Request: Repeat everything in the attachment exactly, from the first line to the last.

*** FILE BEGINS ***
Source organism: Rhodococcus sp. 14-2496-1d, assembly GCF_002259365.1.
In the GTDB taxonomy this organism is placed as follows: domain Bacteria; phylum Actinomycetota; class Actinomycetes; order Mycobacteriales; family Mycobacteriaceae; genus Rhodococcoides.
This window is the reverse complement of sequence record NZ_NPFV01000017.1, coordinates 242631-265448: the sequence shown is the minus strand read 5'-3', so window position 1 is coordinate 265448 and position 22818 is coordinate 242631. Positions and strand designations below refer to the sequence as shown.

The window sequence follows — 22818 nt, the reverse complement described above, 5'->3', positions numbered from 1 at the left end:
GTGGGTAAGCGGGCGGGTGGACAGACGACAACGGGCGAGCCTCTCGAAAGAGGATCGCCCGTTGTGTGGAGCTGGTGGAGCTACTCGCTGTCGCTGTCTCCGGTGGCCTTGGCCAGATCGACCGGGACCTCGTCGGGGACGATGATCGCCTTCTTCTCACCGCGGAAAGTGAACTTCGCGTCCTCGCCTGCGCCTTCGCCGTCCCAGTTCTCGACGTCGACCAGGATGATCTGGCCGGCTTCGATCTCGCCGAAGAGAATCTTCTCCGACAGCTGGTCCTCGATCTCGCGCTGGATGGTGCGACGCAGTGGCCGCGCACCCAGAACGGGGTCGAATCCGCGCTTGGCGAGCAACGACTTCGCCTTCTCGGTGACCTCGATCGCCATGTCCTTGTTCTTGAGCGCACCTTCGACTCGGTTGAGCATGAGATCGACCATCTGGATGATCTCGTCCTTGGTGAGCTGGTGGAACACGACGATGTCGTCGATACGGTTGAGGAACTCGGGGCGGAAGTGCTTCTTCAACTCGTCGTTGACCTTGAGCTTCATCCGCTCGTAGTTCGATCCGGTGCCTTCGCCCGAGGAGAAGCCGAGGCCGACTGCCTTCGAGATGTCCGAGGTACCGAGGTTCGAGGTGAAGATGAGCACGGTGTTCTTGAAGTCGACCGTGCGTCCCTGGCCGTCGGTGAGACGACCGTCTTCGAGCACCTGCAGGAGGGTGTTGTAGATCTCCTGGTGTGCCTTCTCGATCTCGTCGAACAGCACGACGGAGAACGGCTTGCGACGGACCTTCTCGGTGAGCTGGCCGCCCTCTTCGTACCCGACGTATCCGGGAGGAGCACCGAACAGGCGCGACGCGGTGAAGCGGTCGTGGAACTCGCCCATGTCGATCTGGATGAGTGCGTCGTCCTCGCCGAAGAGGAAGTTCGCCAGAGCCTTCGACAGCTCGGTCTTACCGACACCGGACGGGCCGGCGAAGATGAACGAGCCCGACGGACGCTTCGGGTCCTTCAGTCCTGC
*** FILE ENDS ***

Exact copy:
Source organism: Rhodococcus sp. 14-2496-1d, assembly GCF_002259365.1.
In the GTDB taxonomy this organism is placed as follows: domain Bacteria; phylum Actinomycetota; class Actinomycetes; order Mycobacteriales; family Mycobacteriaceae; genus Rhodococcoides.
This window is the reverse complement of sequence record NZ_NPFV01000017.1, coordinates 242631-265448: the sequence shown is the minus strand read 5'-3', so window position 1 is coordinate 265448 and position 22818 is coordinate 242631. Positions and strand designations below refer to the sequence as shown.

The window sequence follows — 22818 nt, the reverse complement described above, 5'->3', positions numbered from 1 at the left end:
GTGGGTAAGCGGGCGGGTGGACAGACGACAACGGGCGAGCCTCTCGAAAGAGGATCGCCCGTTGTGTGGAGCTGGTGGAGCTACTCGCTGTCGCTGTCTCCGGTGGCCTTGGCCAGATCGACCGGGACCTCGTCGGGGACGATGATCGCCTTCTTCTCACCGCGGAAAGTGAACTTCGCGTCCTCGCCTGCGCCTTCGCCGTCCCAGTTCTCGACGTCGACCAGGATGATCTGGCCGGCTTCGATCTCGCCGAAGAGAATCTTCTCCGACAGCTGGTCCTCGATCTCGCGCTGGATGGTGCGACGCAGTGGCCGCGCACCCAGAACGGGGTCGAATCCGCGCTTGGCGAGCAACGACTTCGCCTTCTCGGTGACCTCGATCGCCATGTCCTTGTTCTTGAGCGCACCTTCGACTCGGTTGAGCATGAGATCGACCATCTGGATGATCTCGTCCTTGGTGAGCTGGTGGAACACGACGATGTCGTCGATACGGTTGAGGAACTCGGGGCGGAAGTGCTTCTTCAACTCGTCGTTGACCTTGAGCTTCATCCGCTCGTAGTTCGATCCGGTGCCTTCGCCCGAGGAGAAGCCGAGGCCGACTGCCTTCGAGATGTCCGAGGTACCGAGGTTCGAGGTGAAGATGAGCACGGTGTTCTTGAAGTCGACCGTGCGTCCCTGGCCGTCGGTGAGACGACCGTCTTCGAGCACCTGCAGGAGGGTGTTGTAGATCTCCTGGTGTGCCTTCTCGATCTCGTCGAACAGCACGACGGAGAACGGCTTGCGACGGACCTTCTCGGTGAGCTGGCCGCCCTCTTCGTACCCGACGTATCCGGGAGGAGCACCGAACAGGCGCGACGCGGTGAAGCGGTCGTGGAACTCGCCCATGTCGATCTGGATGAGTGCGTCGTCCTCGCCGAAGAGGAAGTTCGCCAGAGCCTTCGACAGCTCGGTCTTACCGACACCGGACGGGCCGGCGAAGATGAACGAGCCCGACGGACGCTTCGGGTCCTTCAGTCCTGC